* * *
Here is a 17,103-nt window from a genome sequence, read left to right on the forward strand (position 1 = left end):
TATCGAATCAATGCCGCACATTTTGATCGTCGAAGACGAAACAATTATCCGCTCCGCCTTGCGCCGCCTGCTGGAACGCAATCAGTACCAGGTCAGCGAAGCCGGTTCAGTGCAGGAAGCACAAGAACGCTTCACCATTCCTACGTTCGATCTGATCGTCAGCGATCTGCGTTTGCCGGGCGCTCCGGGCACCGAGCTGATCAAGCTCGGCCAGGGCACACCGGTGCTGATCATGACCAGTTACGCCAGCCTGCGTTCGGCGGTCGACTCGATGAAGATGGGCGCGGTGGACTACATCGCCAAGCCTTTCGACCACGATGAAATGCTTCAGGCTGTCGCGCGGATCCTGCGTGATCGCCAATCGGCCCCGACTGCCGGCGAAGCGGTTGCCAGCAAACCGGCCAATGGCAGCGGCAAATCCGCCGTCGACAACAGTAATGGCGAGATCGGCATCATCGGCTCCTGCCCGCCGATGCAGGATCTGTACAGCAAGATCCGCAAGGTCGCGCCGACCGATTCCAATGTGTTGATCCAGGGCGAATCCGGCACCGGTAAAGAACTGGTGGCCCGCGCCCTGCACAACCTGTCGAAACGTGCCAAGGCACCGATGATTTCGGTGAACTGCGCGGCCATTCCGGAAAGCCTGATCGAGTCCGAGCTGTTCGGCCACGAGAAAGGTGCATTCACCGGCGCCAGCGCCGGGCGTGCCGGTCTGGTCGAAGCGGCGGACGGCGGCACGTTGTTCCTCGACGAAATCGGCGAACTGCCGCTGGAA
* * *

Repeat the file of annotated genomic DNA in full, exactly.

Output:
Here is a 17,103-nt window from a genome sequence, read left to right on the forward strand (position 1 = left end):
TATCGAATCAATGCCGCACATTTTGATCGTCGAAGACGAAACAATTATCCGCTCCGCCTTGCGCCGCCTGCTGGAACGCAATCAGTACCAGGTCAGCGAAGCCGGTTCAGTGCAGGAAGCACAAGAACGCTTCACCATTCCTACGTTCGATCTGATCGTCAGCGATCTGCGTTTGCCGGGCGCTCCGGGCACCGAGCTGATCAAGCTCGGCCAGGGCACACCGGTGCTGATCATGACCAGTTACGCCAGCCTGCGTTCGGCGGTCGACTCGATGAAGATGGGCGCGGTGGACTACATCGCCAAGCCTTTCGACCACGATGAAATGCTTCAGGCTGTCGCGCGGATCCTGCGTGATCGCCAATCGGCCCCGACTGCCGGCGAAGCGGTTGCCAGCAAACCGGCCAATGGCAGCGGCAAATCCGCCGTCGACAACAGTAATGGCGAGATCGGCATCATCGGCTCCTGCCCGCCGATGCAGGATCTGTACAGCAAGATCCGCAAGGTCGCGCCGACCGATTCCAATGTGTTGATCCAGGGCGAATCCGGCACCGGTAAAGAACTGGTGGCCCGCGCCCTGCACAACCTGTCGAAACGTGCCAAGGCACCGATGATTTCGGTGAACTGCGCGGCCATTCCGGAAAGCCTGATCGAGTCCGAGCTGTTCGGCCACGAGAAAGGTGCATTCACCGGCGCCAGCGCCGGGCGTGCCGGTCTGGTCGAAGCGGCGGACGGCGGCACGTTGTTCCTCGACGAAATCGGCGAACTGCCGCTGGAA